Armé™️ – Your Natural Defense Against UTIs

We know that urinary tract infections (UTIs) are a common and potentially debilitating infection especially in the elderly. More than 60% of women will experience a urinary tract infection at some point in their lives, with the majority of infections caused by pathogenic e coli bacteria. What is unclear to health experts is why about a quarter of these women will get a second infection within 6 months.

Risk factors commonly associated with UTIs include sexual intercourse, urinary retention, catheter use, and underlying medical conditions such as diabetes mellitus. But researchers are also identifying risk factors that are not common knowledge with the potential for powerful preventative measures.

A discussion of current research will outline why armé™️ a natural supplement featuring Aronia berry can be an important ally in your fight against UTIs.

Biofilm: A Brief Introduction

Once bacteria attach to the bladder or an indwelling catheter for example, they immediately begin forming a colony and produce a matrix of extracellular polymeric substances (EPS). The matrix covers and shields the microbes from the host environment. This combination of microbes and protective matrix is termed biofilm.

Why is it important?

The development and maintenance of bacterial biofilm is of critical importance to healthcare. Biofilm quickly coats medical devices, indwelling catheters, and in the setting of urinary tract infections, the bladder wall. Biofilms are highly resistant to conventional antimicrobial therapies by blocking penetration and inactivating antibiotics. The eradication of E. coli in biofilm requires 200-1000 times higher antibiotic concentration than for free-floating bacteria. Additionally, bacteria established in a biofilm matrix penetrate the endothelium and enter a dormant spore-like non-dividing state. Conventional antibiotics work via metabolic pathways, hence bacteria encased in biofilm provide limited targets. Once antibiotics are stopped, biofilms can rupture and disperse bacteria to start a new cycle of infection. Finally, and perhaps most importantly, cell-to-cell communication within the biofilm allows for the transfer of genetic information and the sharing of antibiotic resistance. It has been estimated that 80% of all infections are caused by biofilms.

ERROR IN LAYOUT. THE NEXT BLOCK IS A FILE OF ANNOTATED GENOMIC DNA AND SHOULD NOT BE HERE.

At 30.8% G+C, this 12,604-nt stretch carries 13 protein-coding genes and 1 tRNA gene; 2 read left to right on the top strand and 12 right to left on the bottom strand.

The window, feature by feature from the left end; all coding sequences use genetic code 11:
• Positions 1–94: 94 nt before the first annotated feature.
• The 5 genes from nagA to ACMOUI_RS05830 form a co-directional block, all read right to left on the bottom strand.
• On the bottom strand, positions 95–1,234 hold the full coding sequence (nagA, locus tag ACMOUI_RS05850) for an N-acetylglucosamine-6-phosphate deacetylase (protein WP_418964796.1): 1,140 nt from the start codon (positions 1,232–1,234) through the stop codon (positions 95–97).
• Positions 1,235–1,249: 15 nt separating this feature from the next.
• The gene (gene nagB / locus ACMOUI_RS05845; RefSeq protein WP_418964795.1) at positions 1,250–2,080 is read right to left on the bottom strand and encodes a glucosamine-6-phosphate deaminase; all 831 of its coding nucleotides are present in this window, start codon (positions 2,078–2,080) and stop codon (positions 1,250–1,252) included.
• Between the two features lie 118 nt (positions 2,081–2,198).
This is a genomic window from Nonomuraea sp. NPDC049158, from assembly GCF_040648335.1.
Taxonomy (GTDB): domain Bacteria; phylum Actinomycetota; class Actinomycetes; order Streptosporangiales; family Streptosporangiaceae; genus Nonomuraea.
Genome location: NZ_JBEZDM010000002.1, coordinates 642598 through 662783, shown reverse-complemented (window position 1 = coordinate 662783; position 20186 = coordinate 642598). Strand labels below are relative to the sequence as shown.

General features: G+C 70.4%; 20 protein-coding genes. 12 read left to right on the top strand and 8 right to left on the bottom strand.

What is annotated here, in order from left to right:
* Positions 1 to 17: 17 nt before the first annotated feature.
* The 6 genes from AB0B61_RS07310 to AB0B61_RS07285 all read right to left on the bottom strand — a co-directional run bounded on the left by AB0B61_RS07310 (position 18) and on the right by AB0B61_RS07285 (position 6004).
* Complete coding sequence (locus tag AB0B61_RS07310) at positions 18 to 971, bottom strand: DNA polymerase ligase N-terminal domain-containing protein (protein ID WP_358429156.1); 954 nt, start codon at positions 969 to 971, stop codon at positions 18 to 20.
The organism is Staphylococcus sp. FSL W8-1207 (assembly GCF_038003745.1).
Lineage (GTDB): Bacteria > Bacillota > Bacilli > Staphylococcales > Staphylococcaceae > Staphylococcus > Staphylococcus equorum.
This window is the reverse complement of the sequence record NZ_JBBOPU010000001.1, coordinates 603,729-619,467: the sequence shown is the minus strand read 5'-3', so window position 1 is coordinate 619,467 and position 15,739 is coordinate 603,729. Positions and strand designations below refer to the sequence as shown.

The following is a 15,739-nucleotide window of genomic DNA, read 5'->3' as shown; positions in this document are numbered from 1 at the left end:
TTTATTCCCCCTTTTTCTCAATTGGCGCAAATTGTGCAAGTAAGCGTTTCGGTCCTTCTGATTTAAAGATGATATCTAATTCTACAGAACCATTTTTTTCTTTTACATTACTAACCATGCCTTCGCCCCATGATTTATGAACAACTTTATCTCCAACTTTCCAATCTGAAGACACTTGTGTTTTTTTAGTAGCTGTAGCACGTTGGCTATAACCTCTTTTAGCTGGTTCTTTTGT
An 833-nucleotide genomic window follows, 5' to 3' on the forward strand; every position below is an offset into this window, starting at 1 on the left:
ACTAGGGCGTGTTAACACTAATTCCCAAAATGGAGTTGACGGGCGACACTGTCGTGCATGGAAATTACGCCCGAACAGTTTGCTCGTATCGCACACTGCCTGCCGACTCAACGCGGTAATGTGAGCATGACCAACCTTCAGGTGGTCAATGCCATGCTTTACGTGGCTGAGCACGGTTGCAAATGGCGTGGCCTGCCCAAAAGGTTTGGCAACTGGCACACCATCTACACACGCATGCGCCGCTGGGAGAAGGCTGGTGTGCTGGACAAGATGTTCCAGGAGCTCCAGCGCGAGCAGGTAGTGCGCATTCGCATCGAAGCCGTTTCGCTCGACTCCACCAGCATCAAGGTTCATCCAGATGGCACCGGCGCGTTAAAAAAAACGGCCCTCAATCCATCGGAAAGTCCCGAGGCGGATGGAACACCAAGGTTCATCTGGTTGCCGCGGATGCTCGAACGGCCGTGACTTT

Siderocalin, also known as lactoferrin receptor is a protein that our bodies make to recognize and bind to siderophores, which are iron-carrying compounds. It is a natural antibiotic that our body makes to fight off bacteria such as E coli. Siderocalin kills UTI-causing bacteria by depriving them of the iron they need for growth and replication.

So how can we make more of these natural antibiotics?

Part of the answer is in our genetics. Studies have identified that polyphenols found in our diet can increase siderocalin gene expression. Meaning that we can “tell” our genes to make more of the natural antibiotic that UTI-causing bacteria are not resistant to. In one study the researchers concluded, “Of note, urinary catechols are associated with consumption of polyphenol-rich foods… suggesting that dietary strategies may be feasible.”

Armé™️ is a unique nutraceutical product that is rich in polyphenols, designed to disrupt bacterial
adhesion and biofilm formation with ingredients backed by clinical research. The components work
in synergy with diverse mechanisms of action to eliminate UTI causing bacteria.


1.Dorneanu R, et al. Synergic Benefits of Aronia Melanocarpa Anthocyanin-Rich Extracts and Antibiotics
Used for Urinary Tract Infections. FARMACIA, 2017, Vol. 65, 5.

2. Sharma G, et al . Escherichia coli Biofilm: Development and Therapeutic Strategies. Journal of Applied Microbiology.

3. Arciola CR, et al. Biofilm formation inStaphylococcus implant infections. A review of molecular mechanisms and implications
for biofilm-resistant materials. Biomaterials. 2012 Sep;33(26):5967-82.doi:10.1016/

4. Donlin R, Biofilm Formation: A Clinically Relevant Microbiological Process. Clinical Infectious Diseases, Volume 33, Issue 8, 15 October 2001, Pages 1387–1392

5. Chen M, Yu Q, Sun H. Novel strategies for the prevention and treatment of biofilm related infections.Int J Mol Sci. 2013 Sep 6;14(9)

6. Bernardes E, et al. Current Research Approaches to Target Biofilm Infections. Postdoc J. 2015 Jun; 3(6): 36–49.

7. Bräunlich M, et al. Effects of Aronia melanocarpa Constituents on Biofilm Formation of Escherichia coli and Bacillus
cereus. Molecules 2013, 18.

8. Shields-Cutler et al. Human Urinary Composition Controls Siderocalin’s Antibacterial Activity,

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